Thoughtful theories would not be enough to make design decisions. I wanted to remove as much bias and assumption as possible. While the concept app idea was born in 2017, the first iteration of the UX process started in January 2018. I luckily had the support of the Springboard UX Bootcamp community along with family and friends to navigate all the steps of this process. I made a survey of 10 questions on Typeform and posted it to the Springboard Community (past and current students). I also bullied my friends and family (joking they were happy to help) and simply waited.
A total of 17 individual people completed the screener survey. Questions were formatted with multiple choice, opinion scales, and short answers.
Upon reviewing the survey results, I had four willing participants who agreed to be interviewed for further introspection. Interviews were conducted via phone or Skype. Each interview lasted under 15 minutes and the same 10 questions were asked to each interviewee.
Overall, there was an overwhelming amount of positive responses to their home decor experiences. Participants discussed enjoying the hunt of shopping, identified feelings of accomplishment after succeeding, and reported some of their pain points in the process.
Personas and Empathy Maps
A product designed for Carissa is reliable and well integrated to social media influences. I started to theorize that Homebody would do well if it not only functioned well but reminded user’s of popular apps they currently use.
Olivia’s location limits her from having the ideal shopping experience. She cannot browse in-store and make compulsive purchases. If she wants to create a space that is trending she has to order a majority of products online. She is therefore an ideal candidate for Homebody.
User’s with limited mobility or geographic limitations need a product that stays current and continues to predict the needs of its ideal users. I took into account the brand names mentioned by the interviewees in addition to their decor styles and sources of influence. This information will be used to target the audience that is most likely to invest precious resources (i.e. time, money, and cognitive real estate) into the Homebody shopping experience.
4. Information Architecture
Instead of guessing the user flow, card sorts provide real-time data and value to your design process. Real people give insight into how they perceive data and content flow.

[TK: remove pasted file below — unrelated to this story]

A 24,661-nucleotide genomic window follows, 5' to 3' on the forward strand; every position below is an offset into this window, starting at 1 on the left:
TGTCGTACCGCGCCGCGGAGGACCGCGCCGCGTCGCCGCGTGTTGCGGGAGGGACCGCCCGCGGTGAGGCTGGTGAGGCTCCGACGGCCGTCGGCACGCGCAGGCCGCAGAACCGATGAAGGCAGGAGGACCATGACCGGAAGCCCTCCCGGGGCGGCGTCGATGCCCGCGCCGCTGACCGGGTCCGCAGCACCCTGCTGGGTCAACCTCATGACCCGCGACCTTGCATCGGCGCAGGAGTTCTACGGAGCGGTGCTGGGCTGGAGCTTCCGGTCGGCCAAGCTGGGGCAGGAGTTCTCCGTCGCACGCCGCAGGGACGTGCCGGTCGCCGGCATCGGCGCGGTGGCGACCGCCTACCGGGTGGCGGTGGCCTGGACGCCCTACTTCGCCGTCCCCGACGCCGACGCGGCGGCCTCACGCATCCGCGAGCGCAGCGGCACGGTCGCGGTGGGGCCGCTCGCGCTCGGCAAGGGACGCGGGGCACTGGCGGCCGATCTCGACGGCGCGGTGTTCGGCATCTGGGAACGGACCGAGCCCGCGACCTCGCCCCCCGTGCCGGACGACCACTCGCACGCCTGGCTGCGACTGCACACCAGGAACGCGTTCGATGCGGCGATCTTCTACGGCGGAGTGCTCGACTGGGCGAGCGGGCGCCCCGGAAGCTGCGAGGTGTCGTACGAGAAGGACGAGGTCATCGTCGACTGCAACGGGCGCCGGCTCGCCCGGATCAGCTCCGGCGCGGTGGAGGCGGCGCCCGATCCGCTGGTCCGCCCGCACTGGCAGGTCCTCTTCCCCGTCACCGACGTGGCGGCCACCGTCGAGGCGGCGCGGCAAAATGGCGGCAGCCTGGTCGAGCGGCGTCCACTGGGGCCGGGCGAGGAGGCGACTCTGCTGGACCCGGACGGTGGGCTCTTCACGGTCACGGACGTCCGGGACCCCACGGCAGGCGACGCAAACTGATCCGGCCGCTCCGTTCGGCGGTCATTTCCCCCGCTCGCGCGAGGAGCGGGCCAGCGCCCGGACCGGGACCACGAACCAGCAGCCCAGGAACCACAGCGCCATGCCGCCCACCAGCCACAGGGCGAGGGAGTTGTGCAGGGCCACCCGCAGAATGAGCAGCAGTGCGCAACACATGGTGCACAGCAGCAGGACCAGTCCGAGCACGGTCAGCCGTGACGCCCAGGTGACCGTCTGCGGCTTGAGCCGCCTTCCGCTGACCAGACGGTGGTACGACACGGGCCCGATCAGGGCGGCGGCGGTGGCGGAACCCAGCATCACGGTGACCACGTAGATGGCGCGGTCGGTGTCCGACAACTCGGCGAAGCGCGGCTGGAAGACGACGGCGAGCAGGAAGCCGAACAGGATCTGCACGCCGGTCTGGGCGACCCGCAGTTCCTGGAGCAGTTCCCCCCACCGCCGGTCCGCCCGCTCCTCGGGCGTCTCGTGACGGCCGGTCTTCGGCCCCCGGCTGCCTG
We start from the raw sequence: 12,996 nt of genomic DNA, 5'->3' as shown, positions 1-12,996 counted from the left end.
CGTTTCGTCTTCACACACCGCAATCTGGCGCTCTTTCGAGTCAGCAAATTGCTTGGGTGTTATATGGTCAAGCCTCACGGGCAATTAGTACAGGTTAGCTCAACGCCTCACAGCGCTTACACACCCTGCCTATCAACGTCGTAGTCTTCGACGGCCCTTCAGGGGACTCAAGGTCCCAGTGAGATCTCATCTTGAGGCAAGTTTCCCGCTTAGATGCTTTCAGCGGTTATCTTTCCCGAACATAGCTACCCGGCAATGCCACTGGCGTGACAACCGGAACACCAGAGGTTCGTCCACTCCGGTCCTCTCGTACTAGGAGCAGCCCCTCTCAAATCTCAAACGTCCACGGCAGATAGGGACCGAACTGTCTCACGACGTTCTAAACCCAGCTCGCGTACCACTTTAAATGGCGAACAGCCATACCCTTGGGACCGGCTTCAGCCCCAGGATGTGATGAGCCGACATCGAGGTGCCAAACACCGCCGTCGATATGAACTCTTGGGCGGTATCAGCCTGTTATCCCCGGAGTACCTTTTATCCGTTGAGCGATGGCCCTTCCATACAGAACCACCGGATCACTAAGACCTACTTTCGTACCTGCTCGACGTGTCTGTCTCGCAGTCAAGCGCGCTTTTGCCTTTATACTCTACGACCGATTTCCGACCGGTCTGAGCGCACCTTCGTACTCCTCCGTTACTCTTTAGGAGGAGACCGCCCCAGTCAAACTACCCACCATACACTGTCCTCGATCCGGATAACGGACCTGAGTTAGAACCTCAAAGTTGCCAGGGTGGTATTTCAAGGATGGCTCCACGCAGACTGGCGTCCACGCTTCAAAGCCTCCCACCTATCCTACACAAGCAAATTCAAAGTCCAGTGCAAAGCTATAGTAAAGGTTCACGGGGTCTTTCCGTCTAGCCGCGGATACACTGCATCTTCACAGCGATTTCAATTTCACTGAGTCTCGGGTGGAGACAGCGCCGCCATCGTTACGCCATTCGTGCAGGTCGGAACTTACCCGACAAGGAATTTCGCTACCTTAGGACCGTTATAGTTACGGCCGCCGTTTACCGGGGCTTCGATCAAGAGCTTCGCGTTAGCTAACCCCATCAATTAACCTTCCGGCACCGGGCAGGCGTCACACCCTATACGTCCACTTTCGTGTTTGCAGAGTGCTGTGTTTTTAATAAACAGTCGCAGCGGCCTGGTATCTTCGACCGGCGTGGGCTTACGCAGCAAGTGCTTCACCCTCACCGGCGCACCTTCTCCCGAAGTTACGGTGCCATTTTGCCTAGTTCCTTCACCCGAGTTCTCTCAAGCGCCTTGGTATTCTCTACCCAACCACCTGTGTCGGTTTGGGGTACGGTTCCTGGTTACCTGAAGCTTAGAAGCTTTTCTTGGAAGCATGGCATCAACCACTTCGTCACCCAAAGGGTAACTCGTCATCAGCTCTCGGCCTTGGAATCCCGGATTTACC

- Browsing and search: exploration and freedom were important to users
- Create and Prep: guidance and filters to narrow their shopping scope
- Shopping: finalizing their decision and checkout
- Decorate: this is a future oriented feature for simulating their space with specific decor items
- Profile: users would reference this feature for style and shopping preferences, purchase history, and a tailored decor guide.
I narrowed down the most important features needed for the MVP by simply focusing on the data from users.
Homebody went through two previous iterations before settling on this user flow. I tried to simplify the shopping experience and bring greater focus to user enjoyment.
Subtle nudges, helpful rescues, or even a playful voice were elements I was determined to include in this project. My intention was to create a product that leaves users feeling confident about each decision, each click, and every interaction.
I’m simply fascinated by microcopy
Did I do that? No! Lack of helpful microcopy is one of the failures discussed in the last section. However, I love microcopy and I have every intention of continuing to level up my skills.
Here are a few attempts at microcopy.
Re-enter Madison. She opens the app to a beautiful splash screen, smooth on-boarding process, and begins shopping immediately. Within minutes she selects a decor package to kickstart her office space mission.Before all of that could happen I needed to take out my paper and pencils to begin structuring a prototype from start to finish.
Quick iterations on paper helped me realize my design direction before jumping onto Sketch App. I knew I wanted to create something minimal that included eye-catching images, and easy navigation for shoppers.
Digital Mid-Fi Wireframes